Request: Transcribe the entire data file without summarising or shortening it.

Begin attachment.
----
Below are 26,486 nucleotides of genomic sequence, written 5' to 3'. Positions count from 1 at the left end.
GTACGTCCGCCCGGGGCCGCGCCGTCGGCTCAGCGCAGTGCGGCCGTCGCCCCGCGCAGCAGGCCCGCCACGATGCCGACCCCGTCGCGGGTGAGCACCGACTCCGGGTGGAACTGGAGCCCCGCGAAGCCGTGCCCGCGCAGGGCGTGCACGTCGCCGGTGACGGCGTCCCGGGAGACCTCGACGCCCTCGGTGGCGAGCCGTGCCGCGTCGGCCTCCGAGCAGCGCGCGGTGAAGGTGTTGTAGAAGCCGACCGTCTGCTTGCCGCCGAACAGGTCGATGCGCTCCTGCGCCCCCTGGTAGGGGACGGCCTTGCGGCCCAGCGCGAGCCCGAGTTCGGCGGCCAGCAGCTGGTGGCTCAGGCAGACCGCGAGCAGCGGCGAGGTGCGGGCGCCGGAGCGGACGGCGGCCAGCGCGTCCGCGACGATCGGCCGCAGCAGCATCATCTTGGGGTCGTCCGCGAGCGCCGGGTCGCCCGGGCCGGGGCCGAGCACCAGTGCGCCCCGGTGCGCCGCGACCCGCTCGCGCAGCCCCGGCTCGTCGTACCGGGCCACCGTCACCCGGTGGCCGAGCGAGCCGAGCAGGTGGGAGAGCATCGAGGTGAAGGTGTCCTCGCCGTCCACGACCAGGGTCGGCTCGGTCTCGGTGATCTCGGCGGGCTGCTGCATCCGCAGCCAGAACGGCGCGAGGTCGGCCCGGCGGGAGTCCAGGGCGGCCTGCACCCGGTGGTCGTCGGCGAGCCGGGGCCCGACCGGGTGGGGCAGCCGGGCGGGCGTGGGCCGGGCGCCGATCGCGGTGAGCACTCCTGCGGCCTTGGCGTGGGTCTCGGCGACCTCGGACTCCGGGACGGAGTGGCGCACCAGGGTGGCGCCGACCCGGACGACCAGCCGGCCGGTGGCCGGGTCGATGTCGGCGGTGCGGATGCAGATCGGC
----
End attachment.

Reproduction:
Below are 26,486 nucleotides of genomic sequence, written 5' to 3'. Positions count from 1 at the left end.
GTACGTCCGCCCGGGGCCGCGCCGTCGGCTCAGCGCAGTGCGGCCGTCGCCCCGCGCAGCAGGCCCGCCACGATGCCGACCCCGTCGCGGGTGAGCACCGACTCCGGGTGGAACTGGAGCCCCGCGAAGCCGTGCCCGCGCAGGGCGTGCACGTCGCCGGTGACGGCGTCCCGGGAGACCTCGACGCCCTCGGTGGCGAGCCGTGCCGCGTCGGCCTCCGAGCAGCGCGCGGTGAAGGTGTTGTAGAAGCCGACCGTCTGCTTGCCGCCGAACAGGTCGATGCGCTCCTGCGCCCCCTGGTAGGGGACGGCCTTGCGGCCCAGCGCGAGCCCGAGTTCGGCGGCCAGCAGCTGGTGGCTCAGGCAGACCGCGAGCAGCGGCGAGGTGCGGGCGCCGGAGCGGACGGCGGCCAGCGCGTCCGCGACGATCGGCCGCAGCAGCATCATCTTGGGGTCGTCCGCGAGCGCCGGGTCGCCCGGGCCGGGGCCGAGCACCAGTGCGCCCCGGTGCGCCGCGACCCGCTCGCGCAGCCCCGGCTCGTCGTACCGGGCCACCGTCACCCGGTGGCCGAGCGAGCCGAGCAGGTGGGAGAGCATCGAGGTGAAGGTGTCCTCGCCGTCCACGACCAGGGTCGGCTCGGTCTCGGTGATCTCGGCGGGCTGCTGCATCCGCAGCCAGAACGGCGCGAGGTCGGCCCGGCGGGAGTCCAGGGCGGCCTGCACCCGGTGGTCGTCGGCGAGCCGGGGCCCGACCGGGTGGGGCAGCCGGGCGGGCGTGGGCCGGGCGCCGATCGCGGTGAGCACTCCTGCGGCCTTGGCGTGGGTCTCGGCGACCTCGGACTCCGGGACGGAGTGGCGCACCAGGGTGGCGCCGACCCGGACGACCAGCCGGCCGGTGGCCGGGTCGATGTCGGCGGTGCGGATGCAGATCGGC